In a dusty backstreet of Goma, where cars creep past slowly over the jagged, volcanic rock on which the city is built, Lulu Castofas sits under a parasol. He wears a flat cap and a thick, black beard, peppered with grey. Around his neck hangs a green plastic crucifix, half tucked in to his white shirt.
Mr. Castofas used to be a driver, but for the past three years he has been making a living from selling coffins, and right now, business is booming. In mid-July, conflict resumed just north of Goma. Depending on who you talk to, it was either the M23 rebels that fired the first shot, or the national army. Irrespective of which side of the narrowing front-line the first shell landed on, several days of heavy combat ensued. And for the first time in over a year, the army has made military advances over the rebels, pushing them back by a few kilometres from the provincial capital.
Inevitably, such advances come with a price. "With their battles, they are buying a lot. Most of what I sell, it's to the army" says Mr. Castofas.
The coffins that he sells are covered in patterned material, and according to the sellers on this morbid street, the vibrant decoration originated in Goma. Death is contained within a wooden box, and concealed by a choice of patterned velour, or, for a price, faux leather.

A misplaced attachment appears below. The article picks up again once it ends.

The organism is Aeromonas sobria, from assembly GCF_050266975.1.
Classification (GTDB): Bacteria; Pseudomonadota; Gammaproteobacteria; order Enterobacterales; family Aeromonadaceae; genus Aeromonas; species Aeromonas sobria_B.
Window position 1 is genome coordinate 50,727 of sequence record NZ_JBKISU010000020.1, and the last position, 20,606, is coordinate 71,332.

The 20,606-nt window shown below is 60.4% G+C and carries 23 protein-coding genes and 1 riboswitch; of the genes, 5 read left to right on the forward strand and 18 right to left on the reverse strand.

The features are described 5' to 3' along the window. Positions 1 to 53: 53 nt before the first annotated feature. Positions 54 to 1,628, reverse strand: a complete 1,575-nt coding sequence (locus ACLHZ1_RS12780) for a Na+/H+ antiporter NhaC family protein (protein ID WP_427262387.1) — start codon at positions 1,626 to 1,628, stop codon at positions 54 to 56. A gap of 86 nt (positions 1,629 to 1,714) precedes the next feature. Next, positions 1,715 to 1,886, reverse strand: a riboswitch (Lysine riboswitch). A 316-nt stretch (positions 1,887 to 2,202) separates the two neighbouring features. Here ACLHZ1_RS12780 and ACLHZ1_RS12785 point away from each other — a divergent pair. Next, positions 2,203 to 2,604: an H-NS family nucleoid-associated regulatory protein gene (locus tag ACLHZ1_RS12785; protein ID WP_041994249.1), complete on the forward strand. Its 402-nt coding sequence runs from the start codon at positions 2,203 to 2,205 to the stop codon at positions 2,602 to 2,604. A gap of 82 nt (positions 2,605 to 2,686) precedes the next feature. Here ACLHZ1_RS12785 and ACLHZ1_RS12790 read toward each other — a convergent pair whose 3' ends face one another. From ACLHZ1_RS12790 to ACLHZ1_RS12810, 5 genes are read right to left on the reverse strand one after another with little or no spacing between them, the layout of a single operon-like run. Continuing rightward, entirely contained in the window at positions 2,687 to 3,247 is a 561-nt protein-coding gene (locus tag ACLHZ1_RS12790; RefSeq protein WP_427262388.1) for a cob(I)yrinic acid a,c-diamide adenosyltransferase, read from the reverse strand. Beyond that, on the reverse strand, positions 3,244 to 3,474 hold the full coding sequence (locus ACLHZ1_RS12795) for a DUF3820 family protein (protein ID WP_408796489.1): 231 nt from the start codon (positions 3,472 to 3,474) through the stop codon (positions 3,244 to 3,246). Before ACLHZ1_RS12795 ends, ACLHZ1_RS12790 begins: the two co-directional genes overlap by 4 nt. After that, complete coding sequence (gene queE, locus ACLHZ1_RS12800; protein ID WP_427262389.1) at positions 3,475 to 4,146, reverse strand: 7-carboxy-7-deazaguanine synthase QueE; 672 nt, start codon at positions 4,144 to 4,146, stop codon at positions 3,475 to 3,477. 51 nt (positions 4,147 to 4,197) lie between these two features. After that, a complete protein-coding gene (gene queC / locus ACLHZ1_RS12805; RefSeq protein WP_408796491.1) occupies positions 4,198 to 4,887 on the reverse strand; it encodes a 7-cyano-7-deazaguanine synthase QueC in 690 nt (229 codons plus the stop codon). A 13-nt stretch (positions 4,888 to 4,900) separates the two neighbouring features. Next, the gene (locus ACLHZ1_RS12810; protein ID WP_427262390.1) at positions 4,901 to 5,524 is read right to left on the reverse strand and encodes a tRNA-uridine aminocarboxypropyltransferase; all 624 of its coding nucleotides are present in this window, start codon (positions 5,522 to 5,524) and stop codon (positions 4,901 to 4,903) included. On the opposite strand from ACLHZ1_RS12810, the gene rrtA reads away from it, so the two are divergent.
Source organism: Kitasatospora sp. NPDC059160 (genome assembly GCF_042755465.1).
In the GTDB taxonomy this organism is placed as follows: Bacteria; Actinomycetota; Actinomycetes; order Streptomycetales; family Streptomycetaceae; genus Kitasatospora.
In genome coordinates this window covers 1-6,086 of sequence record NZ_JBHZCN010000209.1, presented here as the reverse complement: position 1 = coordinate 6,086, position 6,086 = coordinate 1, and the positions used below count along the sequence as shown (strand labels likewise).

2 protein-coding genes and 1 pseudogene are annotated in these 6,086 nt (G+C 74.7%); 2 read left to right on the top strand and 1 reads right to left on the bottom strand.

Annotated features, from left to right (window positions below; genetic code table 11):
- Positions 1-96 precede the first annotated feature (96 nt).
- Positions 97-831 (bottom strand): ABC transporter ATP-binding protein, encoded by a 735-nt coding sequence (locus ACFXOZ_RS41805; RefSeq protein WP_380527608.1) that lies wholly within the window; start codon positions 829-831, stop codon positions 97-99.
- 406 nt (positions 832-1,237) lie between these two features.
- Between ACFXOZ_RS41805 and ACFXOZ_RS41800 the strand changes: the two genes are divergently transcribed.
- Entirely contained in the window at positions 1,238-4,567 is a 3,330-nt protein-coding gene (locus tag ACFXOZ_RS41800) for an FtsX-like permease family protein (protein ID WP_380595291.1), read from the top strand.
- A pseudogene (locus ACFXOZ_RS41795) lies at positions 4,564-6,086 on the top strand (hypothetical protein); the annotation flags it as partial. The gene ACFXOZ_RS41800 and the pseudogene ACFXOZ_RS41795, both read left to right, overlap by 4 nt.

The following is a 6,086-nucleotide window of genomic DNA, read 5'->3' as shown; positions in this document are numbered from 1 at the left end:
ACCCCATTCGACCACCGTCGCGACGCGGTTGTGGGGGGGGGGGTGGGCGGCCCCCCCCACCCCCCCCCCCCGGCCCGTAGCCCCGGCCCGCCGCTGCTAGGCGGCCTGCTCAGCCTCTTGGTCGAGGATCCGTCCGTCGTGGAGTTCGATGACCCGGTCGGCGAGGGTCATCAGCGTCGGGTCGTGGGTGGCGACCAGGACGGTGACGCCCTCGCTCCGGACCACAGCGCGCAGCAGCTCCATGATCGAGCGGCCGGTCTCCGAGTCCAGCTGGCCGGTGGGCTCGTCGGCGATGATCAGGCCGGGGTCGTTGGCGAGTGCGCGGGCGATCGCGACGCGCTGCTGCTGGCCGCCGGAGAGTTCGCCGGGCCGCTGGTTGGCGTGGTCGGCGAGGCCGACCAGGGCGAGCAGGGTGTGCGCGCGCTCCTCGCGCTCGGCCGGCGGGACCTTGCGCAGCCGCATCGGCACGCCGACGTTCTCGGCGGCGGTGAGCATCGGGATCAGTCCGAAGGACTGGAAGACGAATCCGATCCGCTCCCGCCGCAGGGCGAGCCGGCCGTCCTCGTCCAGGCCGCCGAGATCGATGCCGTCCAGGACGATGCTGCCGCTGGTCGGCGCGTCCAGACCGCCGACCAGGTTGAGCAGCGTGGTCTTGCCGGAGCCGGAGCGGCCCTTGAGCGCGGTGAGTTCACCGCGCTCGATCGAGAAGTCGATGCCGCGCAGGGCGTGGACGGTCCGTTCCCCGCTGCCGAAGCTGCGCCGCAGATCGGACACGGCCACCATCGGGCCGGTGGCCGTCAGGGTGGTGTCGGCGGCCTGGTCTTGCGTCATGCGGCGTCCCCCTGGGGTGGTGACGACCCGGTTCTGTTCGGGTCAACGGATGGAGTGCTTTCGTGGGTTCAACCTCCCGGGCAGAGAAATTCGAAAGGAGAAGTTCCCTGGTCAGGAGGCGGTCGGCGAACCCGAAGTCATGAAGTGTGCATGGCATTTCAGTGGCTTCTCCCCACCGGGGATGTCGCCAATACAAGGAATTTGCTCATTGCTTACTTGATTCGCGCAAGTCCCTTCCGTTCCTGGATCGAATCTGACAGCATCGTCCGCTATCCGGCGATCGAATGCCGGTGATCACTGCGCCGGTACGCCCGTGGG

From his street-side stall, where 14 adult-sized coffins are displayed on a crude wooden frame, with four haunting child-size models on the ground below, he sells on average ten a week. But, he says, "if the military come with a truck, I can sell all of them at once."
The front has been quiet in recent weeks, but army commanders say they expect "the order" soon. "Within 48 hours, it will begin" is the line I have been told repeatedly for two weeks now, my confidence in its accuracy fading with each telling. But the status quo is untenable; confidence in peace talks is waning and soon something will snap. Mr. Castofas will need to stockpile his wares.